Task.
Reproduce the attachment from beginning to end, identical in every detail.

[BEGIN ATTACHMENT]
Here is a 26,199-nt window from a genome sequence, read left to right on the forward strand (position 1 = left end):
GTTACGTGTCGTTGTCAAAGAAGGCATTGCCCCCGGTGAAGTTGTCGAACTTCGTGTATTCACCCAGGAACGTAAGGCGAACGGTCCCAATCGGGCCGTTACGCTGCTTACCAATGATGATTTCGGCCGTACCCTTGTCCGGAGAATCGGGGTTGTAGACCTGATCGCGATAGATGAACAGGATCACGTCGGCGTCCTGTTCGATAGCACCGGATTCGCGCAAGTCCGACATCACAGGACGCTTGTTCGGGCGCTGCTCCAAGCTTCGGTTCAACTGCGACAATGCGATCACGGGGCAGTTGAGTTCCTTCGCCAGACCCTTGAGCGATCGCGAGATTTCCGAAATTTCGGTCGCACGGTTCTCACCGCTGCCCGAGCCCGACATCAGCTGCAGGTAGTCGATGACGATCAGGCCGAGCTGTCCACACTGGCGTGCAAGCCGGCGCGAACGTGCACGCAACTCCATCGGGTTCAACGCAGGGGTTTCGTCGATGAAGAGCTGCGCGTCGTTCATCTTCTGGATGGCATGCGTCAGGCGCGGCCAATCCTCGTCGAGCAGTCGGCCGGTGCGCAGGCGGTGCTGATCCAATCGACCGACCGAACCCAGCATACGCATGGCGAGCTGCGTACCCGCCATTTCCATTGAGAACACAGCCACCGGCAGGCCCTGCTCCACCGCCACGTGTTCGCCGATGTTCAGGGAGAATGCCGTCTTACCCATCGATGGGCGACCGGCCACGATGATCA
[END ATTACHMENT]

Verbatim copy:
Here is a 26,199-nt window from a genome sequence, read left to right on the forward strand (position 1 = left end):
GTTACGTGTCGTTGTCAAAGAAGGCATTGCCCCCGGTGAAGTTGTCGAACTTCGTGTATTCACCCAGGAACGTAAGGCGAACGGTCCCAATCGGGCCGTTACGCTGCTTACCAATGATGATTTCGGCCGTACCCTTGTCCGGAGAATCGGGGTTGTAGACCTGATCGCGATAGATGAACAGGATCACGTCGGCGTCCTGTTCGATAGCACCGGATTCGCGCAAGTCCGACATCACAGGACGCTTGTTCGGGCGCTGCTCCAAGCTTCGGTTCAACTGCGACAATGCGATCACGGGGCAGTTGAGTTCCTTCGCCAGACCCTTGAGCGATCGCGAGATTTCCGAAATTTCGGTCGCACGGTTCTCACCGCTGCCCGAGCCCGACATCAGCTGCAGGTAGTCGATGACGATCAGGCCGAGCTGTCCACACTGGCGTGCAAGCCGGCGCGAACGTGCACGCAACTCCATCGGGTTCAACGCAGGGGTTTCGTCGATGAAGAGCTGCGCGTCGTTCATCTTCTGGATGGCATGCGTCAGGCGCGGCCAATCCTCGTCGAGCAGTCGGCCGGTGCGCAGGCGGTGCTGATCCAATCGACCGACCGAACCCAGCATACGCATGGCGAGCTGCGTACCCGCCATTTCCATTGAGAACACAGCCACCGGCAGGCCCTGCTCCACCGCCACGTGTTCGCCGATGTTCAGGGAGAATGCCGTCTTACCCATCGATGGGCGACCGGCCACGATGATCA